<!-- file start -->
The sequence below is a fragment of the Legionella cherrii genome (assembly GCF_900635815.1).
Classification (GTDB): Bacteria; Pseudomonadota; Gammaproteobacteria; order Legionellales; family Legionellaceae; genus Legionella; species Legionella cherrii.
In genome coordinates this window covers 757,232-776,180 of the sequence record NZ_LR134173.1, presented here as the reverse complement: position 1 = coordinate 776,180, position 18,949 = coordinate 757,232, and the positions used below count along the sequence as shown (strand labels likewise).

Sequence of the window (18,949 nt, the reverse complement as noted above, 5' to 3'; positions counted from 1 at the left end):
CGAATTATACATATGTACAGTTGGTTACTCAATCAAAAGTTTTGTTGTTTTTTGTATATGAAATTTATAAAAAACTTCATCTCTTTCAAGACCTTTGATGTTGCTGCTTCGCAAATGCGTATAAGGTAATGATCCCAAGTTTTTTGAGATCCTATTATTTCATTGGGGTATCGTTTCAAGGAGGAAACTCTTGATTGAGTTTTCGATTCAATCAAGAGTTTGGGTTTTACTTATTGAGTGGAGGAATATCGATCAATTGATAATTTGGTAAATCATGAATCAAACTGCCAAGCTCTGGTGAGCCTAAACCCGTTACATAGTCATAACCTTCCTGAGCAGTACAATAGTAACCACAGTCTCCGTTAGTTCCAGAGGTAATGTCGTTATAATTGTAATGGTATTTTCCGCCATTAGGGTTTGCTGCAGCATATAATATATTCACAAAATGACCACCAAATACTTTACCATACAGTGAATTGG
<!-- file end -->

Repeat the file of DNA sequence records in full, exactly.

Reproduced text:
The sequence below is a fragment of the Legionella cherrii genome (assembly GCF_900635815.1).
Classification (GTDB): Bacteria; Pseudomonadota; Gammaproteobacteria; order Legionellales; family Legionellaceae; genus Legionella; species Legionella cherrii.
In genome coordinates this window covers 757,232-776,180 of the sequence record NZ_LR134173.1, presented here as the reverse complement: position 1 = coordinate 776,180, position 18,949 = coordinate 757,232, and the positions used below count along the sequence as shown (strand labels likewise).

Sequence of the window (18,949 nt, the reverse complement as noted above, 5' to 3'; positions counted from 1 at the left end):
CGAATTATACATATGTACAGTTGGTTACTCAATCAAAAGTTTTGTTGTTTTTTGTATATGAAATTTATAAAAAACTTCATCTCTTTCAAGACCTTTGATGTTGCTGCTTCGCAAATGCGTATAAGGTAATGATCCCAAGTTTTTTGAGATCCTATTATTTCATTGGGGTATCGTTTCAAGGAGGAAACTCTTGATTGAGTTTTCGATTCAATCAAGAGTTTGGGTTTTACTTATTGAGTGGAGGAATATCGATCAATTGATAATTTGGTAAATCATGAATCAAACTGCCAAGCTCTGGTGAGCCTAAACCCGTTACATAGTCATAACCTTCCTGAGCAGTACAATAGTAACCACAGTCTCCGTTAGTTCCAGAGGTAATGTCGTTATAATTGTAATGGTATTTTCCGCCATTAGGGTTTGCTGCAGCATATAATATATTCACAAAATGACCACCAAATACTTTACCATACAGTGAATTGG